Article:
- Your Emotions Have Something to Tell You
- My Art Is My Business– And Now Both Are Stuck!
- Advice for First-Time Entrepreneurs
- Q&A: How Much is Too Much for Professional Development?
- Advice for People ‘Living the Dream’
- How Do I Make Good Decisions about Investing In My Business?
- The Non-Skeevy Way For Introverts To Make “Friends” Online
- “How do I get to know people without feeling competitive?”
- “I need to charge more. Is this a valid reason to raise my prices?”
- Q&A: The Fundamentals of Growing Your List
- Where Do I Spend Money on My Microbiz Until It’s Successful?
- Q&A: How Do I Know When I’m Making Enough Money To Hire Help?
- Q&A: When Will It All Hang Together?
- 3 Times When You Don’t Have To Answer The Four Questions (and 1 Where You Do)
- Help! A Client Called My Bluff! What Do I Do Now?
The #insidemymicrobiz experiment has generated a lot of good questions from readers, so I’ll be sharing these Q&As on Fridays. Got a question? Hit me up on Twitter or email me: [shanna] at [this domain].
I have a question for you. You stated it takes three years for a micro biz to be running on all cylinders. In the meantime, how do you manage the abject fear of spending money on your biz when there’s no payoff in sight?
Thanks so much asking this. It’s an issue in the early phases of any business. Okay, so the three year thing is more like a rule of thumb. (Just so you don’t think I’m quoting scripture here).
Two things; first I said “self-sustaining and successful” which I admittedly didn’t define, but I mean that your business isn’t just in a state where you’re making money reliably, but also that if you have a slack month, you know why, and you also know exactly what marketing actions to take to rectify the situation.
It’s kind of like when you first have kids and you don’t know what they’re screaming about now. And then some time passes and you know automatically that they’re screaming because they had too much fun at a birthday party this afternoon and they’re overstimulated, so you need to lock them in a quiet room until they take a nap. In other words, it’s the kind of state that you can ONLY reach through experience, and the actual income you’re making has little to do with it.
The second thing about the “3 years rule” is that it depends on your specific business. Some businesses are slower off the ground than others. Most of the time, I build businesses that are self-sustaining in 6-12 months. I don’t get the marketing worked out for a while longer, but I simply discard the businesses I can’t get off the ground quickly, because I have a mortgage to pay. A business like Abby’s paintings could take 10 years to establish, if ever. (Art is such a weird world).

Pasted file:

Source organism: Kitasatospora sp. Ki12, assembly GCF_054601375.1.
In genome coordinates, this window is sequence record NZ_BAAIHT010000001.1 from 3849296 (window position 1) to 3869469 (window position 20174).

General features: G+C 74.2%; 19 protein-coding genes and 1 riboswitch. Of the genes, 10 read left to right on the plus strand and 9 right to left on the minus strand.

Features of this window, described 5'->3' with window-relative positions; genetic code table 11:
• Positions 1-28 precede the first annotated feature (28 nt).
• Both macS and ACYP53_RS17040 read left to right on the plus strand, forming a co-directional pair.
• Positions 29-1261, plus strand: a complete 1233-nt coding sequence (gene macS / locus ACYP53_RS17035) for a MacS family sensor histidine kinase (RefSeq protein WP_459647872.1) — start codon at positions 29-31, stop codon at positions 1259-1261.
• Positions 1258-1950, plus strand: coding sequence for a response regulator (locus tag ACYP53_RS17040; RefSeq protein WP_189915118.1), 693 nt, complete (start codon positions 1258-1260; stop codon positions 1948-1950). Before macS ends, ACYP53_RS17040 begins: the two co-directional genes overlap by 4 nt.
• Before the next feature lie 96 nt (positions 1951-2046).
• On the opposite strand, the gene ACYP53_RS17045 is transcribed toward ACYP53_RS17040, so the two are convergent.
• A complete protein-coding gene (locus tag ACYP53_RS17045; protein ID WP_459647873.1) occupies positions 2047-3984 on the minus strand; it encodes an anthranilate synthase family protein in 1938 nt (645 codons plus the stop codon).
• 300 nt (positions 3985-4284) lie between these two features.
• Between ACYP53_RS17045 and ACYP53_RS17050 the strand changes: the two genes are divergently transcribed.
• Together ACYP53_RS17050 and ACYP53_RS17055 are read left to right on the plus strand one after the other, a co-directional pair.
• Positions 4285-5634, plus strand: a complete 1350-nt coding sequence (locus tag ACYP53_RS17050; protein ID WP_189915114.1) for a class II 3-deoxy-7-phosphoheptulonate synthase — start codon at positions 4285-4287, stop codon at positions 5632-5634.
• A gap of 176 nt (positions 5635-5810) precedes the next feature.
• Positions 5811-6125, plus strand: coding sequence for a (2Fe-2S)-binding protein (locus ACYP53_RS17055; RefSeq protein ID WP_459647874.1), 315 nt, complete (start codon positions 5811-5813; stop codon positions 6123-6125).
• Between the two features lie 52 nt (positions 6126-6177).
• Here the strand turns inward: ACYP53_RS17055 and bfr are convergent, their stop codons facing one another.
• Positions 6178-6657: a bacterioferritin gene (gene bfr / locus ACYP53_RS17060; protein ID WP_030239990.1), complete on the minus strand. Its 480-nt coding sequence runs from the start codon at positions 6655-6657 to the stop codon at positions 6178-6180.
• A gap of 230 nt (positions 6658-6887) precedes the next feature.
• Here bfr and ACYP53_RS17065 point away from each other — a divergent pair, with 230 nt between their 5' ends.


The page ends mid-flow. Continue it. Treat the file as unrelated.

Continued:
But what I think you’re really asking me is how you justify spending money when you don’t know if or when it will pay off?
The answer is: that’s entirely individual.
I’m sorry that that isn’t more helpful. It depends how close you are to the financial brink, it depend how comfortable you are with risk, it depends on your personal philosophy on money, and to a certain extent, it depends on the ROI. For example, Change Catalyst is not a 6-12 month business, and I knew it going in. But I also knew that when, eventually, I succeeded it would be way more personally rewarding than any other business I owned.
I saw you post on Facebook, so I know that you create little replica dolls from various series’. Like cosplaying, but for dolls, yes? So what I would say, from knowing absolutely nothing more than that is that you will need to create a brand around YOUR work. I mean, look, this guy was on Buzzfeed, and Reddit. He doesn’t have any for sale at the moment, but I bet they go for about three times more, just due to name recognition and a bigger following.
You have to work on every aspect of your business, of course. But the efforts put into marketing tend to amplify the efforts made elsewhere in your business. Although it seems absurd, a young business would do well to spend 30-50% of its time on marketing and promotion. Not because it’s the most important thing– but because it’s the best way to amplify whatever you accomplish through your business, and the amplification is what brings you success. Which is what brings you money. Which is what frees you from having to agonize over investments that will pay off, if only you can spare the money right now.
Thanks for introducing yourself!
Trenda Plunkett creates original, hand-painted collectible dolls. Check out her work on Etsy or eBay.